Israeli Defence Minister Yoav Gallant has outlined a plan for the post-war future of Gaza, saying that neither Hamas nor Israel will control the Palestinian territory after the ongoing conflict concludes.
Gallant’s proposal, submitted to Israeli Prime Minister Benjamin Netanyahu’s war cabinet yesterday (4 January), said there would be “no Israeli civilian presence in the Gaza Strip after the goals of the war have been achieved”.
Among these goals is safe passage for the hostages taken by Hamas on 7 October 2023 and the dismantlement of the group’s “military and governing capabilities”.
The plan did state, however, that Israel would reserve the right to operate inside Gaza, and that the invasion will continue “for as long as necessary”.
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Gallant also outlined how the Israeli Defence Forces (IDF) would scale down its combat approach in northern Gaza while maintaining the intensity of strikes in the south.
Netanyahu fights domestic battle
As US Secretary of State Antony Blinken flies to Israel and wider Middle East region, Netanyahu will be hoping to mend Israel’s far-from united front.
Far-right members of his cabinet have called for the removal of Palestinians from Gaza altogether, claiming Gallant’s proposal is lenient.
On Monday (1 January), National Security Minister Itamar Ben-Gvir said Israeli settlers should return to Gaza after the war, calling for a “solution to encourage the emigration” of its Palestinian population.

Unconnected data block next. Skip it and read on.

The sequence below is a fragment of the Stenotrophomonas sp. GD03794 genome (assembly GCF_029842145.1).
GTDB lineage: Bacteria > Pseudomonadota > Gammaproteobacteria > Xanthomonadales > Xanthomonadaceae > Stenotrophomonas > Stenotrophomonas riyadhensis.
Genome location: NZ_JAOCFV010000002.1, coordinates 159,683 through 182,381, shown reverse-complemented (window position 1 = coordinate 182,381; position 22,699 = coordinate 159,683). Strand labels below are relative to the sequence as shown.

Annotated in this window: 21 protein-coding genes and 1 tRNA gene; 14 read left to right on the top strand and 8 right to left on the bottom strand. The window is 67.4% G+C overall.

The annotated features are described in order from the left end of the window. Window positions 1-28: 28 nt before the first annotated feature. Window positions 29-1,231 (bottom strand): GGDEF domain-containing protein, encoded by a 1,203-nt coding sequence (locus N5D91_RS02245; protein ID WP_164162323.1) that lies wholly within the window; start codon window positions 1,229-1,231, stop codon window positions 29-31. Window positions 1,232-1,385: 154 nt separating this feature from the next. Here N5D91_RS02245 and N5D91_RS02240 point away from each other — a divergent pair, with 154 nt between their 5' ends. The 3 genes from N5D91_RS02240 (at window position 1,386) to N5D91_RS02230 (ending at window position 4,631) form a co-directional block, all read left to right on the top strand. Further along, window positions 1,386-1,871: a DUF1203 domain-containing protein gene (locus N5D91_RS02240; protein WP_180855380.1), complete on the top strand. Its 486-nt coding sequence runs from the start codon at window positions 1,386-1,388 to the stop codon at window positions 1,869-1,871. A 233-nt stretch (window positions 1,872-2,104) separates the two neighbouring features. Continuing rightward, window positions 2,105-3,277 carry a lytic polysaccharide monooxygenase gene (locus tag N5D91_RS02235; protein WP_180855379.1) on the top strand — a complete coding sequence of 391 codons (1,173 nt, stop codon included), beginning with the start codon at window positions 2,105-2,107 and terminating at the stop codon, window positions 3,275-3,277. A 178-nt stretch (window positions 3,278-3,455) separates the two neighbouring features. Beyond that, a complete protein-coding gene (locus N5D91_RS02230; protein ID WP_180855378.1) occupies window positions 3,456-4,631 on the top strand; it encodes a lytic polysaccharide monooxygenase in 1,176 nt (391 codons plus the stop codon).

More than 90% of the Gazan population has already been displaced.
Danny Danon, a member of Netanyahu’s Likud party, said Israel must “make it easier for Gazans to leave for other countries”, pointing to nations in Latin America and Africa which are allegedly “willing to absorb refugees from the Gaza Strip”.
Israel-UN war of words escalates
Such plans have been rejected as “extremist” and “unworkable” by other countries in the region, as well as some of Israel’s allies, including the US.
The United Nations has also criticised Israeli relocation plans.
Volker Turk, UN High Commissioner for Human Rights, described statements made by high-ranking Israeli officials about the forcible relocation of Gazans to third countries as “very disturbing”.
More UN workers have been killed in Israel’s ongoing assault on Gaza than in any other conflict – surpassing 136 deaths.
Israel has announced it will no longer automatically permit UN workers visas, accusing the organisation of being “complicit partners” with Hamas amid repeated calls from UN officials for a ceasefire.
Turk’s criticism comes days after South Africa filed a case against Israel for genocide in the International Court of Justice.
While the case will likely take years to conclude, it signifies an unprecedented step by the international community to call out Israel’s indiscriminate attacks on Palestinian territories.